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Saying “No” Is A Key Part of the New Retirement Skill Set

Saying “No” Is A Key Part of the New Retirement Skill Set

By Joe Casey

It’s said that nature abhors a vacuum.

You can see that principle at work with the schedules of new retirees. Free space will be filled fast. Sometimes you can become busy with commitments that may not be the right ones for you.

One of the surprises new retirees report is that they quickly become much busier than they expected – or wanted – to be.

Suddenly, they find themselves as busy as they were before, just with a different mix of activities, but driven too much by other people’s priorities rather than theirs. Sort of like work all over again, just without the paycheck.

It Seems Harder to Say No

It’s harder to say No when you’ve just retired, because you now have all this time – and your ‘go to’ excuses are now gone. But the bill for saying Yes too soon shows up later.

While being active in retirement is very important, becoming overcommitted creates problems:

  • Your time gets taken up on things that aren’t aligned with how you ideally want to invest your time
  • It limits your ability to respond to new opportunities that arise – the things you really want to do
  • New obligations become created and take away from the sense of freedom and flexibility that you worked so hard to have in retirement

Here are a few recommendations, learned the hard way, on how to say No gracefully and protect your time for your highest priorities:

1. Say Thank You

Express your genuine appreciation for being asked.

Thank you. It’s a real honor to be asked to be a part of this.”

2. Say No Clearly and Early – Don’t Procrastinate

You already know that putting it off won’t make it any easier. In fact, it will make it harder. It’s always tempting to defer and say, ‘Maybe later’. If you sincerely will be interested in the activity later, that’s a fine response. If not, don’t do it. Stick with No. (They will come back and you’ll have to go through this all over again.)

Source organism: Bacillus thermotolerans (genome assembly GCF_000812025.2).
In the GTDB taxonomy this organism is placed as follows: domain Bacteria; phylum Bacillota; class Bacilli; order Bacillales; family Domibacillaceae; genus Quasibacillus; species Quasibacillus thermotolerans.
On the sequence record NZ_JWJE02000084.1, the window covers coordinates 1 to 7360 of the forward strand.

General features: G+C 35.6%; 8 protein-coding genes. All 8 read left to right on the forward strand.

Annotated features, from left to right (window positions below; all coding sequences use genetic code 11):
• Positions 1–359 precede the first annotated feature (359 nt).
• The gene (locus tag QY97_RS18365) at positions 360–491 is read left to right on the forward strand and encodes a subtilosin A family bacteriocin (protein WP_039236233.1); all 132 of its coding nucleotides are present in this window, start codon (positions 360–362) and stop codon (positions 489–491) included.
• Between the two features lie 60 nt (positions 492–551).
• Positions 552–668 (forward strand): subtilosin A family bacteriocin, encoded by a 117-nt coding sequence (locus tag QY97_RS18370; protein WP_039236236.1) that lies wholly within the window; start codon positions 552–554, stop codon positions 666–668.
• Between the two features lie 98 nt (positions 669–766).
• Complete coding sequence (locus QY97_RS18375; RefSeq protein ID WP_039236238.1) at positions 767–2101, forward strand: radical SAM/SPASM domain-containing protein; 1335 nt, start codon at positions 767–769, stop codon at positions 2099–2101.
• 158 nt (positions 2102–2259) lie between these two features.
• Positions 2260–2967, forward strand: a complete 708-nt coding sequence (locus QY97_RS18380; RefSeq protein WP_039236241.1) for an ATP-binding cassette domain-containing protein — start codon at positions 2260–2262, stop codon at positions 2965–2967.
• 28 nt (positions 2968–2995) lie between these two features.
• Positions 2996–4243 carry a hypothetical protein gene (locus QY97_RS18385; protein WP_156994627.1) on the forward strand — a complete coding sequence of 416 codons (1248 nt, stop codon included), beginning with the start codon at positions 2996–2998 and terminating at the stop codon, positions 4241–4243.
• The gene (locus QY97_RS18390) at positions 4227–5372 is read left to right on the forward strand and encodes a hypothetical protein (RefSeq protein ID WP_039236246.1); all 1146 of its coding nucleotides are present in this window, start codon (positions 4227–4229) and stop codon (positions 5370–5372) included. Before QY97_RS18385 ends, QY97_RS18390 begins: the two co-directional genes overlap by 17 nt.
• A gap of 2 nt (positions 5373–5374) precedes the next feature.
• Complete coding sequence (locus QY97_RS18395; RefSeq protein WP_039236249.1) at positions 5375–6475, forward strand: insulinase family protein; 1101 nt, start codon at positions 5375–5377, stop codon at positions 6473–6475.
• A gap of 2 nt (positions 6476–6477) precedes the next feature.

3. Give a Concise Reason

Avoid feeling like you must give a long explanation. Keep it short. The longer your story, the more likely holes can be punched in it.

“I’d really love to, but I’ve committed to my time to X, Y and Z right now.”

4. Offer an Alternative

This is perhaps the most important step. Provide other options that may be helpful to the person. They’re usually just focused on solving their need and it’s amazing how quickly they’ll move on when you give them a good alternative to pursue.

“Have you thought about Susan, she’d be great for this.”

(For some requests, keep a list of your enemies close at hand. Just kidding).

These ideas are common sense, but they’re not common practice.

When you’re newly retired, be selective in what you choose to commit your time to.

As the late Stephen Covey advised, every time you say No to a lesser priority, you create space to say Yes to something more important.

This article originally appeared on Retirement Wisdom and was reprinted with permission.

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Joe Casey

Managing Partner at Retirement Wisdom
Joe Casey is an Executive and Retirement Coach who brings extensive experience navigating transitions from his coaching work with clients and his own life and career. After a 26-year career in Human Resources with Merrill Lynch, Joe shifted gears to become an executive coach. Joe holds Masters degrees from the University of Pennsylvania and Middlesex University and a BA from the University of Massachusetts at Amherst. Joe earned his coaching certification from Columbia University and is a Certified Retirement Coach through the Retirement Options group. Joe lives with his wife Pat, their four children and three dogs in New Jersey.